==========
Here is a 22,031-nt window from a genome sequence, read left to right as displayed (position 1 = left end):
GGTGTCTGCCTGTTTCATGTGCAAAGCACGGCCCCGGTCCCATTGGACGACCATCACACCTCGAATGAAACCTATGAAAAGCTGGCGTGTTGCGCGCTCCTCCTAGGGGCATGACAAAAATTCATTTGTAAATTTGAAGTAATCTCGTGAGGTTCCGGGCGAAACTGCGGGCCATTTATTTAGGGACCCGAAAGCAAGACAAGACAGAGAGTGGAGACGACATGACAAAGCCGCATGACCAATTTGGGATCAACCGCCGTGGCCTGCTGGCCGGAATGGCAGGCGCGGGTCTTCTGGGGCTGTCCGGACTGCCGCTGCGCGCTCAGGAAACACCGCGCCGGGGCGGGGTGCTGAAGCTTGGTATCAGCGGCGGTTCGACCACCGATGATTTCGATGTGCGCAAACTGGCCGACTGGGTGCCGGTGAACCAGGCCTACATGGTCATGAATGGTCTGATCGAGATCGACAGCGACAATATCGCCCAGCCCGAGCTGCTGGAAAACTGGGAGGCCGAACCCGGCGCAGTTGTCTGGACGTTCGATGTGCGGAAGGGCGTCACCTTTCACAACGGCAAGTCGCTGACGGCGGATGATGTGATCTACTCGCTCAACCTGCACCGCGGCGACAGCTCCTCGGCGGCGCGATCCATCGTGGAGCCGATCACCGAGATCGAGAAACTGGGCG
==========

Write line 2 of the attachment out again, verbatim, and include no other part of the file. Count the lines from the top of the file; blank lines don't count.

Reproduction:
GGTGTCTGCCTGTTTCATGTGCAAAGCACGGCCCCGGTCCCATTGGACGACCATCACACCTCGAATGAAACCTATGAAAAGCTGGCGTGTTGCGCGCTCCTCCTAGGGGCATGACAAAAATTCATTTGTAAATTTGAAGTAATCTCGTGAGGTTCCGGGCGAAACTGCGGGCCATTTATTTAGGGACCCGAAAGCAAGACAAGACAGAGAGTGGAGACGACATGACAAAGCCGCATGACCAATTTGGGATCAACCGCCGTGGCCTGCTGGCCGGAATGGCAGGCGCGGGTCTTCTGGGGCTGTCCGGACTGCCGCTGCGCGCTCAGGAAACACCGCGCCGGGGCGGGGTGCTGAAGCTTGGTATCAGCGGCGGTTCGACCACCGATGATTTCGATGTGCGCAAACTGGCCGACTGGGTGCCGGTGAACCAGGCCTACATGGTCATGAATGGTCTGATCGAGATCGACAGCGACAATATCGCCCAGCCCGAGCTGCTGGAAAACTGGGAGGCCGAACCCGGCGCAGTTGTCTGGACGTTCGATGTGCGGAAGGGCGTCACCTTTCACAACGGCAAGTCGCTGACGGCGGATGATGTGATCTACTCGCTCAACCTGCACCGCGGCGACAGCTCCTCGGCGGCGCGATCCATCGTGGAGCCGATCACCGAGATCGAGAAACTGGGCG